Women in Music: Amanda Van West

Amanda Van West

My journey into the music industry started out as a nosy teenage girl who was trying to get her older brother in trouble, but ended up discovering her favorite band along the way. Back in high school, a little over ten years ago, my family only had one shared desktop computer with a dial-up modem. Without smartphones, or the money for each of us to own individual laptops, our time connected to the Internet was limited to just a couple hours a day.

I remember this one day, when I was about 17 years old, I got home from school before my brother. I was excited to have first dibs on the computer, because it meant uninterrupted time to check out the latest webisode of Homestar Runner, chat with my friends on AIM, and snoop around my brother’s folders to see if I could find anything incriminating. He played in bands, drank beer, and hung around the skater punk kids…while I was an overweight, pimply bookworm who avoided normal teenage socializing and still said “eff” instead of “fuck.” You can imagine why I wanted to knock him off his cool-guy pedestal.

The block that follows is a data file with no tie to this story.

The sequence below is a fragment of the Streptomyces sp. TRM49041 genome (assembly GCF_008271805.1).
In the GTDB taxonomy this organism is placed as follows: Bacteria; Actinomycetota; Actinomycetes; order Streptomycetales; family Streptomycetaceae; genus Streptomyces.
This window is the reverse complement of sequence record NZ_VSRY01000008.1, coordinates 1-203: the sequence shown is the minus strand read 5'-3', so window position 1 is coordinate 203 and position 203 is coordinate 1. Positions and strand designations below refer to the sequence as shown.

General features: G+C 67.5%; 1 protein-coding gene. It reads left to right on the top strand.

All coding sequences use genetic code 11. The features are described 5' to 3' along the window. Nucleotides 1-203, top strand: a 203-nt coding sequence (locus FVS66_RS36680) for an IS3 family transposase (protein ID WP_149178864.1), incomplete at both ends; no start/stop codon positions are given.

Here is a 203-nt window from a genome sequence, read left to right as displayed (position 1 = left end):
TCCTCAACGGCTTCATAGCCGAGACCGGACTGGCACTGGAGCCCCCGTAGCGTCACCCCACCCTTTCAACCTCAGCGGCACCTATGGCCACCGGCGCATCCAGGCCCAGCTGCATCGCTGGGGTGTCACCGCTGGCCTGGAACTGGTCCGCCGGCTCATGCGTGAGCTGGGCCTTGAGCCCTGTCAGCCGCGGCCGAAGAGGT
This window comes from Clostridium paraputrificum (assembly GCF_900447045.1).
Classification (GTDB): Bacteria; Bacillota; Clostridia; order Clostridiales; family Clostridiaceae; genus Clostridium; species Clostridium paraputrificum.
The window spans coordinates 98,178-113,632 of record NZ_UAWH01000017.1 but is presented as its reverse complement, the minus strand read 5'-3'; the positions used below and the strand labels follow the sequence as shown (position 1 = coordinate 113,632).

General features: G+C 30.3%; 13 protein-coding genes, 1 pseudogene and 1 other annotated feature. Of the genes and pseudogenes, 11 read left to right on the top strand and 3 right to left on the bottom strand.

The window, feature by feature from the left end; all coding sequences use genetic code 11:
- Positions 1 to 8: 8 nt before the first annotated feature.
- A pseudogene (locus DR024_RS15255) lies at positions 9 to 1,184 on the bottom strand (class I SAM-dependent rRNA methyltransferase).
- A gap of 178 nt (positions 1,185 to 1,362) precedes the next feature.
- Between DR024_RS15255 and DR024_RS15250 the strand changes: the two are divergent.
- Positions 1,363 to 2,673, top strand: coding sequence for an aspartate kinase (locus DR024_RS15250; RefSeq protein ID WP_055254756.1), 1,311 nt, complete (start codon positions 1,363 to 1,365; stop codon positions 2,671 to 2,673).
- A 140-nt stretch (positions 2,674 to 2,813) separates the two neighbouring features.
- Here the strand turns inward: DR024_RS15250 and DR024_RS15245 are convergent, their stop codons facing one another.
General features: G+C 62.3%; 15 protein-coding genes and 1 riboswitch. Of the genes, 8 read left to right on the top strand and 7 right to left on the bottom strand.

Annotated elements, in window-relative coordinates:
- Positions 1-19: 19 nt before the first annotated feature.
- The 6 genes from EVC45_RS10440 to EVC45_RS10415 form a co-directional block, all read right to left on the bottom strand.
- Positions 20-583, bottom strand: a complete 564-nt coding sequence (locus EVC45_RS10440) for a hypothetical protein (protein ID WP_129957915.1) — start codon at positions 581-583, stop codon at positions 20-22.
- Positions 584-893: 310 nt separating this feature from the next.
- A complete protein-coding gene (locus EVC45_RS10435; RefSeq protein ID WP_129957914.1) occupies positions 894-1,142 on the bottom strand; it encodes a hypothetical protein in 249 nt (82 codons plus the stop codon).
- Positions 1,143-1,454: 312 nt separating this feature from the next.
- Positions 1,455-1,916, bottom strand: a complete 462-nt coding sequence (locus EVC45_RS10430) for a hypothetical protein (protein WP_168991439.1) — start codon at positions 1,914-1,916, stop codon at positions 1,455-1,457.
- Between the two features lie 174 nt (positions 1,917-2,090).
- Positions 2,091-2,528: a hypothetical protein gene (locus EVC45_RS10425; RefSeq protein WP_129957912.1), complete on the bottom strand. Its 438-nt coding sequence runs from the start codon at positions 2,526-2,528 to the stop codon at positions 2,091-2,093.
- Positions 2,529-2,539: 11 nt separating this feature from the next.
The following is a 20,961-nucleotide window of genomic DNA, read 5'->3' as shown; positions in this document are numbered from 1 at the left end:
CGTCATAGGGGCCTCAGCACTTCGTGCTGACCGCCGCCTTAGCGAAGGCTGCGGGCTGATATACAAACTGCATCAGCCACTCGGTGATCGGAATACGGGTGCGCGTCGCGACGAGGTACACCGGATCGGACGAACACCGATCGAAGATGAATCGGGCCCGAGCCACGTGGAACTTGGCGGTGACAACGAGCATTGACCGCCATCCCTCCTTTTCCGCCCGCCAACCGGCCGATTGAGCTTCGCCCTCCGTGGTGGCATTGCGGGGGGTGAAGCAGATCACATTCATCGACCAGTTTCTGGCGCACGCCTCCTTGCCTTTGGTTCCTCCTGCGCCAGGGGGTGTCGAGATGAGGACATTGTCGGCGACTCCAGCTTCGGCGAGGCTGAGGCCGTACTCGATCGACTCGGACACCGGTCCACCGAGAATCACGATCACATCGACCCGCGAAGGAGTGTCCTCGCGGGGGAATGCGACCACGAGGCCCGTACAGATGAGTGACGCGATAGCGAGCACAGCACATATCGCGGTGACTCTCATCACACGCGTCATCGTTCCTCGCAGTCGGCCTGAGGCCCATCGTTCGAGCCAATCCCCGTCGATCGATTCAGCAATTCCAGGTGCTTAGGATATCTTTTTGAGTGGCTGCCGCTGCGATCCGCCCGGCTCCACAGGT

So on this day, I started clicking around his folders, and came across one entitled “The Strokes – Is This It,” which contained 9 Winamp files. I randomly double-clicked one track at random, “Hard To Explain,” and I remember this instantaneous, visceral, overwhelming sensation of being completely captivated by the sound coming out of the computer speakers. It sounded nothing like the Top 40 radio hits and MTV chart-toppers I normally listened to as a teenage girl coming of age in the early 2000s. Immediately I queued up the rest of the songs on the album, and listened on repeat until my brother finally came home, and I was kicked off the computer.